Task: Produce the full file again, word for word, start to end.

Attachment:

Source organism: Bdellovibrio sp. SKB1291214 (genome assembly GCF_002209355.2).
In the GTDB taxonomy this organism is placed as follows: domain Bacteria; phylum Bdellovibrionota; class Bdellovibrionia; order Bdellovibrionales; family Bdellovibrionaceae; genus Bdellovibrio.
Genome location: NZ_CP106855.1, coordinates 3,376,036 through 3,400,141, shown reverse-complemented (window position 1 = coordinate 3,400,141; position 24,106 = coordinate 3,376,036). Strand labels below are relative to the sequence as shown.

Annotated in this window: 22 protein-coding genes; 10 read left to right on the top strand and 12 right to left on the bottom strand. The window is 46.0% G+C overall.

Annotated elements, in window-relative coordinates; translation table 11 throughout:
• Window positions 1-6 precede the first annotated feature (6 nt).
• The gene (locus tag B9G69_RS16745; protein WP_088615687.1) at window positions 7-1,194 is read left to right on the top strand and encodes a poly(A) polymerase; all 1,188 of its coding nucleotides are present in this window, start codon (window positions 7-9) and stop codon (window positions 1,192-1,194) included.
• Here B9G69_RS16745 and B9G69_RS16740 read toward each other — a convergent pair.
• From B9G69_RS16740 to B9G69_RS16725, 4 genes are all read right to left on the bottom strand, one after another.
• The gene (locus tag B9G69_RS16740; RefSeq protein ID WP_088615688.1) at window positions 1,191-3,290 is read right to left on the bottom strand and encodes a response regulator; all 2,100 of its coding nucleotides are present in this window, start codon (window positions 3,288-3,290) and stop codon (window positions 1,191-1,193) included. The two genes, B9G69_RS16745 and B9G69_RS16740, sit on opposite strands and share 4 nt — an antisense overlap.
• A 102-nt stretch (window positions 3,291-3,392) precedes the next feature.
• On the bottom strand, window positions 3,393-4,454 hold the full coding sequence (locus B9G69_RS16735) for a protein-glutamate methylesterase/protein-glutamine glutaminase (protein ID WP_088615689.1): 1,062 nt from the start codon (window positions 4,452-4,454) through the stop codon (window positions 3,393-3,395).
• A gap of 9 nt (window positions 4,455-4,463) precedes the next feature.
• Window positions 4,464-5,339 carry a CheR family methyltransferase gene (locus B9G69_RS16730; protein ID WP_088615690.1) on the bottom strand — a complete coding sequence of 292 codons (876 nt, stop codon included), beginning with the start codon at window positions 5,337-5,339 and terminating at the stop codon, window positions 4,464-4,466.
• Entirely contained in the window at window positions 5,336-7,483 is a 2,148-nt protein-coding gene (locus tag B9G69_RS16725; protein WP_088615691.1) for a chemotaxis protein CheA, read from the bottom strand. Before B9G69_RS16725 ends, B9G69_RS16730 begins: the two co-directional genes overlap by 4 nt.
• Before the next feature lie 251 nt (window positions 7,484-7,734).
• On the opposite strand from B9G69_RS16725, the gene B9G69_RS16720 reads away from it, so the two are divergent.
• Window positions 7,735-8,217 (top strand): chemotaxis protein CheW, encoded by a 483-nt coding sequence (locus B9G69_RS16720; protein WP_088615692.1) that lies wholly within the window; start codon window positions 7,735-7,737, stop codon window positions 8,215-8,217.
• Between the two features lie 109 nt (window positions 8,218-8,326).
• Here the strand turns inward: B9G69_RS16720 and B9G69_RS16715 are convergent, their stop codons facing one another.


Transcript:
Source organism: Bdellovibrio sp. SKB1291214 (genome assembly GCF_002209355.2).
In the GTDB taxonomy this organism is placed as follows: domain Bacteria; phylum Bdellovibrionota; class Bdellovibrionia; order Bdellovibrionales; family Bdellovibrionaceae; genus Bdellovibrio.
Genome location: NZ_CP106855.1, coordinates 3,376,036 through 3,400,141, shown reverse-complemented (window position 1 = coordinate 3,400,141; position 24,106 = coordinate 3,376,036). Strand labels below are relative to the sequence as shown.

Annotated in this window: 22 protein-coding genes; 10 read left to right on the top strand and 12 right to left on the bottom strand. The window is 46.0% G+C overall.

Annotated elements, in window-relative coordinates; translation table 11 throughout:
• Window positions 1-6 precede the first annotated feature (6 nt).
• The gene (locus tag B9G69_RS16745; protein WP_088615687.1) at window positions 7-1,194 is read left to right on the top strand and encodes a poly(A) polymerase; all 1,188 of its coding nucleotides are present in this window, start codon (window positions 7-9) and stop codon (window positions 1,192-1,194) included.
• Here B9G69_RS16745 and B9G69_RS16740 read toward each other — a convergent pair.
• From B9G69_RS16740 to B9G69_RS16725, 4 genes are all read right to left on the bottom strand, one after another.
• The gene (locus tag B9G69_RS16740; RefSeq protein ID WP_088615688.1) at window positions 1,191-3,290 is read right to left on the bottom strand and encodes a response regulator; all 2,100 of its coding nucleotides are present in this window, start codon (window positions 3,288-3,290) and stop codon (window positions 1,191-1,193) included. The two genes, B9G69_RS16745 and B9G69_RS16740, sit on opposite strands and share 4 nt — an antisense overlap.
• A 102-nt stretch (window positions 3,291-3,392) precedes the next feature.
• On the bottom strand, window positions 3,393-4,454 hold the full coding sequence (locus B9G69_RS16735) for a protein-glutamate methylesterase/protein-glutamine glutaminase (protein ID WP_088615689.1): 1,062 nt from the start codon (window positions 4,452-4,454) through the stop codon (window positions 3,393-3,395).
• A gap of 9 nt (window positions 4,455-4,463) precedes the next feature.
• Window positions 4,464-5,339 carry a CheR family methyltransferase gene (locus B9G69_RS16730; protein ID WP_088615690.1) on the bottom strand — a complete coding sequence of 292 codons (876 nt, stop codon included), beginning with the start codon at window positions 5,337-5,339 and terminating at the stop codon, window positions 4,464-4,466.
• Entirely contained in the window at window positions 5,336-7,483 is a 2,148-nt protein-coding gene (locus tag B9G69_RS16725; protein WP_088615691.1) for a chemotaxis protein CheA, read from the bottom strand. Before B9G69_RS16725 ends, B9G69_RS16730 begins: the two co-directional genes overlap by 4 nt.
• Before the next feature lie 251 nt (window positions 7,484-7,734).
• On the opposite strand from B9G69_RS16725, the gene B9G69_RS16720 reads away from it, so the two are divergent.
• Window positions 7,735-8,217 (top strand): chemotaxis protein CheW, encoded by a 483-nt coding sequence (locus B9G69_RS16720; protein WP_088615692.1) that lies wholly within the window; start codon window positions 7,735-7,737, stop codon window positions 8,215-8,217.
• Between the two features lie 109 nt (window positions 8,218-8,326).
• Here the strand turns inward: B9G69_RS16720 and B9G69_RS16715 are convergent, their stop codons facing one another.